Welcome to 2016! I’m having a difficult time trying to realize that this is a new year. A new year with lots of potential for getting things done, for learning new things, for growing as a child of the Most High, and the amazing opportunities He sends my way! I don’t know about you, but I get excited when I think that my Heavenly Father is the Author and Finisher of my story! He doesn’t just start my story and then leave it and watch to see what a mess I make of it. Believe me, it would be a mess! No, He started it and He is going to finish it. And boy am I glad! I don’t want to face the mountains of this year alone.
Since this is the start of the New Year, the first post on this blog for the New Year, I was wondering what I should post about. I could tell you all about the goals I’ve made for this year, the plans I have for upcoming books, the amazing word count I’m trying for . . . But if I did that, I’d have to figure all those things out first.
Don’t get me wrong, I do have some vague sort of goals as far as writing goes, but that’s about it. I’ve never been much on setting goals probably because I never was interested enough in actually sitting down to think of any.
So . . .
I decided I should tell you about my absolute favorite resource from last year!
If you are a writer
If you know of a writer
If you have a child/friend/sibling who writes
If you want to be a writer
This book is for you. I only wish I had had it years before. It would have made my life so much easier. And writing so much more fun!
“The Emotion Thesaurus: A Writer’s Guide to Character Expression” is wonderful.
• If you’ve ever had difficulties trying to figure out what a character is feeling or doing when they experience a certain emotion, this will tell you.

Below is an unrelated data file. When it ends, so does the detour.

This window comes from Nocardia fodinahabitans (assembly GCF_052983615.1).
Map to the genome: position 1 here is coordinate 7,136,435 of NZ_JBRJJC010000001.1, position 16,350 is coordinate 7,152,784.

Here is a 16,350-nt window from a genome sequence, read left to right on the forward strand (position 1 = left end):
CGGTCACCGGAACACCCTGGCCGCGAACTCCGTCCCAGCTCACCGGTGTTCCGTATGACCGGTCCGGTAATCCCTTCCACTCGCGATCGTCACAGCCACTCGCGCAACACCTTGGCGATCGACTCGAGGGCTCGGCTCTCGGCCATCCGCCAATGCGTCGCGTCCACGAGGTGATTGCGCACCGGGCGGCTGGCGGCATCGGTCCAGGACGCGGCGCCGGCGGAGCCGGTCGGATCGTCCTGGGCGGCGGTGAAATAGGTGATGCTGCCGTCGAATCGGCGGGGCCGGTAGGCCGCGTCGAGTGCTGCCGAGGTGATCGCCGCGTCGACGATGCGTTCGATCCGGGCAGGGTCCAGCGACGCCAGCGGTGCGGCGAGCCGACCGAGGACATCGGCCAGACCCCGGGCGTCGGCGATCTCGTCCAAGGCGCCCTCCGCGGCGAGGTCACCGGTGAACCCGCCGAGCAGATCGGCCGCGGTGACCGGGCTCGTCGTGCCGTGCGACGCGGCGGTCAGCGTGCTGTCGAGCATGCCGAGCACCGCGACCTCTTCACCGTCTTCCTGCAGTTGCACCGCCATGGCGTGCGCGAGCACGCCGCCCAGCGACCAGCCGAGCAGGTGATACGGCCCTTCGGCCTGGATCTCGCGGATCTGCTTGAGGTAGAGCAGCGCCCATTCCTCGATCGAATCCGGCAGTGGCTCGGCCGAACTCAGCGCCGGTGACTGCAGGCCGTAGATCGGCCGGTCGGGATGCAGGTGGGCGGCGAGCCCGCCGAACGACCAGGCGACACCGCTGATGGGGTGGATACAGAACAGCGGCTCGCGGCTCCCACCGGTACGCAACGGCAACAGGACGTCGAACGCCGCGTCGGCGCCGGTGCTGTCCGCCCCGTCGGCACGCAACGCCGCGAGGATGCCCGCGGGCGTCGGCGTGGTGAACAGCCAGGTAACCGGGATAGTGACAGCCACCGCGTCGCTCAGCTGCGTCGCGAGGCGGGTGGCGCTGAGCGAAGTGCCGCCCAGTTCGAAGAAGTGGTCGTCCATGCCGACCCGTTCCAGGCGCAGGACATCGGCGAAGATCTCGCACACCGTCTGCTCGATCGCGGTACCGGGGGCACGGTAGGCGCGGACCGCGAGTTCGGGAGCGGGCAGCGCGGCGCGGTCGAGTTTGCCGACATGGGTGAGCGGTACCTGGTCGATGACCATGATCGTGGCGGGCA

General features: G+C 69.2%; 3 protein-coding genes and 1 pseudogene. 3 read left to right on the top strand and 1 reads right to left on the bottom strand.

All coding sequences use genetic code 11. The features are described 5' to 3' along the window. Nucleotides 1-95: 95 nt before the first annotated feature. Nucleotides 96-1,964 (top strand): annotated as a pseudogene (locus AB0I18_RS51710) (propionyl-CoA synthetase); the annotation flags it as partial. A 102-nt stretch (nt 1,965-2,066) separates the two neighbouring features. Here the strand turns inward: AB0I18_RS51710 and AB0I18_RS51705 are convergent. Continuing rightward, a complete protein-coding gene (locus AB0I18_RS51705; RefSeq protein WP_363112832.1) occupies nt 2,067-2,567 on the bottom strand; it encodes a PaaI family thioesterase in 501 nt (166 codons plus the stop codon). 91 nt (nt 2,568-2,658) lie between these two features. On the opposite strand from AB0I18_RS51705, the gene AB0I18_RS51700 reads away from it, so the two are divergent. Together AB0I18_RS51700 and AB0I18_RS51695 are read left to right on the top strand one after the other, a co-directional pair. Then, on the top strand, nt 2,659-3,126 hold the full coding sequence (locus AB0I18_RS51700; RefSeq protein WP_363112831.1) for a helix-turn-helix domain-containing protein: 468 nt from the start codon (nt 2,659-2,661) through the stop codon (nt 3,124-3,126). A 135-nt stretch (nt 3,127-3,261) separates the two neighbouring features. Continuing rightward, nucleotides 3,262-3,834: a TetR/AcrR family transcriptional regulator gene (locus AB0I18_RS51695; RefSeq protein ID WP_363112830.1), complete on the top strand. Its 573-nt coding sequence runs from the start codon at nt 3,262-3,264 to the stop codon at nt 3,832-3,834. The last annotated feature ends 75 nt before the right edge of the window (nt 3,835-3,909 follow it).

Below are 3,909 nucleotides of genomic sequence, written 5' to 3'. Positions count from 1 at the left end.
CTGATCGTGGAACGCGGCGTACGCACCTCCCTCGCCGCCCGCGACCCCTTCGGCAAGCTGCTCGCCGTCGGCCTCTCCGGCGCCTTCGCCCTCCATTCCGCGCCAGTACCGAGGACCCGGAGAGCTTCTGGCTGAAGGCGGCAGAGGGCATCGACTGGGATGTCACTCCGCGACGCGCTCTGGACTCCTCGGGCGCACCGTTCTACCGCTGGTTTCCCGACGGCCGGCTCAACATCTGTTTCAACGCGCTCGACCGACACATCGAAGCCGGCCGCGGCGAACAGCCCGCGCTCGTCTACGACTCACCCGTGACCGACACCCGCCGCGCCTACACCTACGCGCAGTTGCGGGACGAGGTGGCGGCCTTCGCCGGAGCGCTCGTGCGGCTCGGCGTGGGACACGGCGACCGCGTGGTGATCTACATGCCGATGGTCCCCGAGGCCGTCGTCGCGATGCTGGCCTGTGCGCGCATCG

• If you’ve ever felt like your characters were lifeless when they should be amazed, determined, disgusted, lonely, scornful, terrified, or uneasy, this book will help.
• When your character has been full of confusion for a time, perhaps that confusion might turn into feeling overwhelmed, frustration, resignation or insecurity.
• And, instead of “telling” what your character is feeling, you can show it because, for each emotion there is a list of physical signals (blinking, straining to hear), internal sensations (butterflies in the stomach), mental responses (forgetting what one was about to say), cues of acute or long-term emotions which might escalate to others.
• If that wasn’t enough, there is a short writing’s tip on every-other page.
• Organized in alphabetical order of emotions, this invaluable book is always with me when I write.
If you don’t get any other book this year to help you with writing, get this one. And no, I’m not getting paid to recommend it.
I also just noticed that there is a companion kindle book called “Emotion Amplifiers” that is free right now. I just got it, so I don’t know what treasures it holds!
Do you have a favorite writer’s resources? What is it? Have you tried “The Emotion Thesaurus”?